On This Day: Amundsen Reaches The South Pole (1911)

On this day in history, the Norwegian explorer Roald Amundsen leads a small group to the  South Pole. They were the first people to reach the South Pole. Amundsen had beaten his great rival  Robert Falcon Scott, the British explorer to the Pole and he became world-famous as a result of his remarkable feat.

Amundsen was born near Oslo, the Norwegian Capital in 1872. He went to sea and he was the first mate on a ship that was the first to winter in the Antarctic. In 1903 he led an expedition through the North West passage around the Northern Coast of Canada. He was the first sea-captain to undertake this journey which was very dangerous. He had achieved something that no other explorer had. Amundsen was a national hero in his homeland. Amundsen was a restless man and planned to be the first man to reach the North Pole. While he was planning this expedition, he learned to his great disappointment that an American, Robert Perry had recently reached the North Pole.

Roald Amundsen in 1920s

Amundsen decided to change his plans. Instead of trying to reach the North Pole he decided that he would attempt to lead a team to the South Pole. In 1911, he sailed to the Antarctic and he established a base in the Bay of Whales. In October, Scott and Amundsen began their journey to the South Pole. Amundsen used sleigh-dogs in his expedition  to the South Pole.  Scott used motorized sleighs and Siberian ponies.  Amundsen had cleverly established a base camp a day’s journey nearer to the South Pole than Scott. Amundsen was able to reach the North Pole on this day. After spending a day at the Pole and marking it with a flag he and his men made it safely back to his base camp.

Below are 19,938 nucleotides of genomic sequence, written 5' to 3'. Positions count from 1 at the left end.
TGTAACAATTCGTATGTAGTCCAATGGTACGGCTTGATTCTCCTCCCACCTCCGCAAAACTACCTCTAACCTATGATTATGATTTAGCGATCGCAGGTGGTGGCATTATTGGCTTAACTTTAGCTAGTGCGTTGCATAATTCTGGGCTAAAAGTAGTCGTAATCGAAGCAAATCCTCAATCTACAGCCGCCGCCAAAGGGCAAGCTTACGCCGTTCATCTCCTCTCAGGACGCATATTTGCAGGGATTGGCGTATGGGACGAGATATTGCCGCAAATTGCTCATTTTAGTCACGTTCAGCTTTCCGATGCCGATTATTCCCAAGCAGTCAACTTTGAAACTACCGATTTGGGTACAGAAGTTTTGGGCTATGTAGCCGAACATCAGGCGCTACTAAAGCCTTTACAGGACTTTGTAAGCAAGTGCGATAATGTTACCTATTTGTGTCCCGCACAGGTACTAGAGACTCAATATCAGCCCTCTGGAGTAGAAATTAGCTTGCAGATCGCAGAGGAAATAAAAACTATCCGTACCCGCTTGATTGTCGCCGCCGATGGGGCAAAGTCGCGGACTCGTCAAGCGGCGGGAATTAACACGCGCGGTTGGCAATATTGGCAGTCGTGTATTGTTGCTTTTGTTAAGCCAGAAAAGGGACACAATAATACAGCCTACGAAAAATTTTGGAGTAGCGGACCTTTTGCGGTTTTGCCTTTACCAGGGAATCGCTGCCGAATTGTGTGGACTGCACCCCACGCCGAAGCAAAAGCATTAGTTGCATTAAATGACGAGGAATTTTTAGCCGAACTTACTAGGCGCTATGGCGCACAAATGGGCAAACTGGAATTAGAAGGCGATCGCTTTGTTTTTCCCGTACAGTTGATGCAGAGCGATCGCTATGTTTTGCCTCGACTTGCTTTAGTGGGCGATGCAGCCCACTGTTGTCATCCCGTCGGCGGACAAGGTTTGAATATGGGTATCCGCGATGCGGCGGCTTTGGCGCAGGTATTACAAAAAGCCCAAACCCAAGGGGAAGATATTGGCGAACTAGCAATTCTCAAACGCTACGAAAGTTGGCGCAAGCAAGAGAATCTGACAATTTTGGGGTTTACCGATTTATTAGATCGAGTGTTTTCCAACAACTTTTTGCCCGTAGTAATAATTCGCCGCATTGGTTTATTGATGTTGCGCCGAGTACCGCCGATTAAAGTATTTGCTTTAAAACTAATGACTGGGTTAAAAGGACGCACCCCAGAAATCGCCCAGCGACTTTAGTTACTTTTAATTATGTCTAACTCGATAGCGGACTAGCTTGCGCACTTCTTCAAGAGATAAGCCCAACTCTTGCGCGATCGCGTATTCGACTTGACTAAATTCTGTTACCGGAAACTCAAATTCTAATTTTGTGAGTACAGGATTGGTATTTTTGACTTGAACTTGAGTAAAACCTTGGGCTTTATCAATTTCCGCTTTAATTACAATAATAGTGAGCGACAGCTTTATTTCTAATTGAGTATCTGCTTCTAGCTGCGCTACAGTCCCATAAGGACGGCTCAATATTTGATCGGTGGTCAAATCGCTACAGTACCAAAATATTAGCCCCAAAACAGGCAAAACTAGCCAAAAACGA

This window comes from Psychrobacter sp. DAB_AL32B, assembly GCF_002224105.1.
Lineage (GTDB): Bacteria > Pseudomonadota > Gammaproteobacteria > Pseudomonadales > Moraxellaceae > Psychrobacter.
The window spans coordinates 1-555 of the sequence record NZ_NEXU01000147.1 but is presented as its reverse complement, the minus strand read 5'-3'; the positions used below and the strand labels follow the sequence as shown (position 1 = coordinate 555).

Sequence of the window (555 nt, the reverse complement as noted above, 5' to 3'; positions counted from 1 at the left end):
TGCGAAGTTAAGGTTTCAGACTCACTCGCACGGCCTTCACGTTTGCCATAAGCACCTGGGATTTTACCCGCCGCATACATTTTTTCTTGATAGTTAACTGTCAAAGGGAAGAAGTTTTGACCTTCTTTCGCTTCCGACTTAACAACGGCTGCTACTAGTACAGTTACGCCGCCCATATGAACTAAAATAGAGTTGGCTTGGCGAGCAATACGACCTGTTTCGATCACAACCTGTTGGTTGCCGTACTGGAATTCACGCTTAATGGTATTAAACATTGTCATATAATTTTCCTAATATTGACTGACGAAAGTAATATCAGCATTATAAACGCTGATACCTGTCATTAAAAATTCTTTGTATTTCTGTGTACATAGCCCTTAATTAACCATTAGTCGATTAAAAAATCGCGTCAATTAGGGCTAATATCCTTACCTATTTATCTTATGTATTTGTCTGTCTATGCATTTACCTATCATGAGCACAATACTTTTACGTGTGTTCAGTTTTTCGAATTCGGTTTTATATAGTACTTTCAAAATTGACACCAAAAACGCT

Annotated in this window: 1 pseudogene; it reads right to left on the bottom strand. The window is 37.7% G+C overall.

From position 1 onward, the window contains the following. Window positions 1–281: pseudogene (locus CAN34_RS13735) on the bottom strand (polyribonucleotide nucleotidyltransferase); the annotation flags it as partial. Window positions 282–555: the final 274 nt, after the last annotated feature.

Scott’s expedition became a disaster. The sleds were not able to operate in the snow and ice and the ponies could not cope with the extreme weather. They eventually made it to the Pole only to discover that Amundsen had made it there first.  Scott’s expedition on the return journey was dogged with problems. Two members of Scott’s team died then a storm trapped the team, only twelve miles from their base camp. Scott and two members of his team froze to death.

Amundsen returned home and set up a shipping business. He then became an aviator and made an attempt to become the first explorer to fly over the North Pole in a dirigible (an airship) .  There is some controversy if on another attempt he did became the first man to fly over the Pole in his airship.  Amundsen later died on the island of Spitsbergen trying to rescue a fellow explorer.